Heather Barker was born in England and grew up in Barbados. She writes fiction about girls and women in the Caribbean and across the African Diaspora. Her work also ponders subtle and overt impacts of intergenerational trauma from the transatlantic slave trade on women's lives.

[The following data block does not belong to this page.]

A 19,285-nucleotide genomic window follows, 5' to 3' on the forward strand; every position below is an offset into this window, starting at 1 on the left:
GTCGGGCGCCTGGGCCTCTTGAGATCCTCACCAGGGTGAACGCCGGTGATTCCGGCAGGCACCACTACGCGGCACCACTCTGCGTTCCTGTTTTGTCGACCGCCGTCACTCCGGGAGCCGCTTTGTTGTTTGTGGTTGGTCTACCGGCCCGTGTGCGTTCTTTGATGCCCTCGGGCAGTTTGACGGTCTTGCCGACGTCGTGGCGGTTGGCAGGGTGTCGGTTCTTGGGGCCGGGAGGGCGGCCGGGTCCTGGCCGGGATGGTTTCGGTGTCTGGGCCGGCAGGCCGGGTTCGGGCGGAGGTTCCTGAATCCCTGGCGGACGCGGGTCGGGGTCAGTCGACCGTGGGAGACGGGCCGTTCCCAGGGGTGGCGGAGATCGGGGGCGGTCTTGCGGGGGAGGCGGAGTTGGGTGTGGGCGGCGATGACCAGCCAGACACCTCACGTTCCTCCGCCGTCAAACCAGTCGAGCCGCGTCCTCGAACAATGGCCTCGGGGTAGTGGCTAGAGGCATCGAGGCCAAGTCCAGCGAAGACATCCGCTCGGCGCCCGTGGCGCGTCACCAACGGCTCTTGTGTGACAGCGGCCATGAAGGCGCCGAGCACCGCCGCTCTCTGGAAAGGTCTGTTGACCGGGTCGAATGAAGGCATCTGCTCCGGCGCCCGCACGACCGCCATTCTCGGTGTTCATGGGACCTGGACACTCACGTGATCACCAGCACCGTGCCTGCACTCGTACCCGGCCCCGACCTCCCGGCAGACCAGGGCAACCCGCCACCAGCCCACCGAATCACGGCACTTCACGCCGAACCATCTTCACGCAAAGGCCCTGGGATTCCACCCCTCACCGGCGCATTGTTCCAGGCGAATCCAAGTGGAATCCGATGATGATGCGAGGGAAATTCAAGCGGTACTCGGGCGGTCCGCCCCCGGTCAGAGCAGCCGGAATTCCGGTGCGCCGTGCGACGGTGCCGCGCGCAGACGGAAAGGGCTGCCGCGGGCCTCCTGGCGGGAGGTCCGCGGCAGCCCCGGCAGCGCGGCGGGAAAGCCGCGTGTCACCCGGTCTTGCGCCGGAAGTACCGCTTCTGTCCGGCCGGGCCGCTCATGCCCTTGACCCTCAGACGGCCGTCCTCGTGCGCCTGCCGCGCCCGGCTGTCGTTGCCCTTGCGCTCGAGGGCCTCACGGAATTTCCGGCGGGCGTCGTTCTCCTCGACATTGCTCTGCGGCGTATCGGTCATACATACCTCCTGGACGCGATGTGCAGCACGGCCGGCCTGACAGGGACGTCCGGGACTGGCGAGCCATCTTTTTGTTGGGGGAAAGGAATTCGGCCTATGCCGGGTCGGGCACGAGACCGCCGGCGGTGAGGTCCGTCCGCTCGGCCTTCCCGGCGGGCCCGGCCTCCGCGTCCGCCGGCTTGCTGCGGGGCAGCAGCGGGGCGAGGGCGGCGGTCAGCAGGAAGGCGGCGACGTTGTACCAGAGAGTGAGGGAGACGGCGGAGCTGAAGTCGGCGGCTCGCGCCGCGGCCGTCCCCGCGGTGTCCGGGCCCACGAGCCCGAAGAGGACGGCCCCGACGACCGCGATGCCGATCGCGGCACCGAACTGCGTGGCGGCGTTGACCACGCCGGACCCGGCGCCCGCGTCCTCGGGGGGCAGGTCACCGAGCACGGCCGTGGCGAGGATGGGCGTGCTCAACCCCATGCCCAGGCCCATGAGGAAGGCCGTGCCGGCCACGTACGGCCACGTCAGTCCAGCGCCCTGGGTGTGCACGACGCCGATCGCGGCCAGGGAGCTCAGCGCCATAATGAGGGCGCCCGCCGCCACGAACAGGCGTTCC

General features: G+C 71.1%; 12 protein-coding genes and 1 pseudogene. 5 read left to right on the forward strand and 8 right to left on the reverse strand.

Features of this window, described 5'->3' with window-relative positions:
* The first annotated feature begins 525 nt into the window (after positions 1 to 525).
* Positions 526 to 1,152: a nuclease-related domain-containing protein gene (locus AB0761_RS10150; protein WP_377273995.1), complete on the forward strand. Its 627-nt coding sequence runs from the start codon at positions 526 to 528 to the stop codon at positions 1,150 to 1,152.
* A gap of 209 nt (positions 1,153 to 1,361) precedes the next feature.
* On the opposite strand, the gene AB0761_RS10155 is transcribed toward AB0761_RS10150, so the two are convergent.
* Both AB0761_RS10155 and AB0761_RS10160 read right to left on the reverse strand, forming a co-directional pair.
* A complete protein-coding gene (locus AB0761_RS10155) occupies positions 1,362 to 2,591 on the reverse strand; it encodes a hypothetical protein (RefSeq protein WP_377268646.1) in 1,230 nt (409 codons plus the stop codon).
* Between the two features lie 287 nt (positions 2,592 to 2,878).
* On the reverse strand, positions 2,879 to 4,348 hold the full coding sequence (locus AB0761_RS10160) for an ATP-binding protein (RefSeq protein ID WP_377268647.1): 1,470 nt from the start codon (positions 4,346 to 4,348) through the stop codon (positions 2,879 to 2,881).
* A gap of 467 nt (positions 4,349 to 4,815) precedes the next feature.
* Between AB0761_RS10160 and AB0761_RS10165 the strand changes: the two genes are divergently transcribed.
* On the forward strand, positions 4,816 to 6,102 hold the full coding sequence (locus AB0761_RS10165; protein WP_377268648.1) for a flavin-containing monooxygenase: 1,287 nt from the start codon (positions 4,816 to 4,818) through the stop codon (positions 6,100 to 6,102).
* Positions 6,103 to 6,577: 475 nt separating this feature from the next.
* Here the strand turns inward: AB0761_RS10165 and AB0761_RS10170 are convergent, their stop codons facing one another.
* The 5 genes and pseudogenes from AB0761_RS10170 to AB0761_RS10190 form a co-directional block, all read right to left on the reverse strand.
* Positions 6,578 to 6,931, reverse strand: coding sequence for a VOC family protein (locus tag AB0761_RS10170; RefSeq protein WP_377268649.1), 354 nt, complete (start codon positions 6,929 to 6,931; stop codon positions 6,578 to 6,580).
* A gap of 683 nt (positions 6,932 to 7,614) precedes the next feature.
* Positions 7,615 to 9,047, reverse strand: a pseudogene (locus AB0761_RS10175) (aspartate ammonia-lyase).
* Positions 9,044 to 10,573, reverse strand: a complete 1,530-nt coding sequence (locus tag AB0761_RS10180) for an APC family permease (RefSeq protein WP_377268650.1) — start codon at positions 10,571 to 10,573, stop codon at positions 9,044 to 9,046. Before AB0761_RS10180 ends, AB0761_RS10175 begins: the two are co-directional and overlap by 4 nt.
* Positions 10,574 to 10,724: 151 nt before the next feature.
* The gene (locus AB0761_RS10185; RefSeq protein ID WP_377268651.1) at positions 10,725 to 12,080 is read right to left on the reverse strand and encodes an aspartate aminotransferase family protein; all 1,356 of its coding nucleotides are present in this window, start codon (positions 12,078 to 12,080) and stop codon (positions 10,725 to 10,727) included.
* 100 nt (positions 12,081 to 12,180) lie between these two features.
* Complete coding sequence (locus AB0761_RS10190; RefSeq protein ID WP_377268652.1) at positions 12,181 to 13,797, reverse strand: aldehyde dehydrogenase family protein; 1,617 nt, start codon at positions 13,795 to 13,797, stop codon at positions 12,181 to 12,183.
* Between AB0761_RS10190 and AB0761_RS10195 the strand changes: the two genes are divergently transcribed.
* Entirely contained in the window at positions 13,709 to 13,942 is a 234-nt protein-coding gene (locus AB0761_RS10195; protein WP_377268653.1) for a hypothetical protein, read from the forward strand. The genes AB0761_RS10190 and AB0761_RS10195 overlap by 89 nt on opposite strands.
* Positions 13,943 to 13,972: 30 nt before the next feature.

Her short story, African Burial Ground was shortlisted for the 2016 Small Axe Literary Competition while her short story manuscript, "The Plundering", was the top entry in 2017 in the Frank Collymore Literary Endowment. Most recently, Heather made the shortlist of three writers for the 2019 Johnson and Amoy Achong Caribbean Writers Prize. Heather's writing has appeared in "So Many Islands: Stories from the Caribbean, Mediterranean, Indian, and Pacific Oceans" (Peekash Press [US], Telegram [UK]); "Callaloo", the premier journal of literature, art, and culture of the African Diaspora, (John Hopkins University Press); "The Truth About Oranges and Other Works" A Winning Words Anthology; "Pepperpot: Best New Stories from the Caribbean" (Peekash Press); and "Short Fiction in Theory and Practice" (2016): Short Fiction by Caribbean Women Writers: New Voices, Emerging Perspectives. Heather holds an MSc in Electronic Publishing from City, University of London and a BA in Mass Communications, from the University of the West Indies, Mona, Jamaica.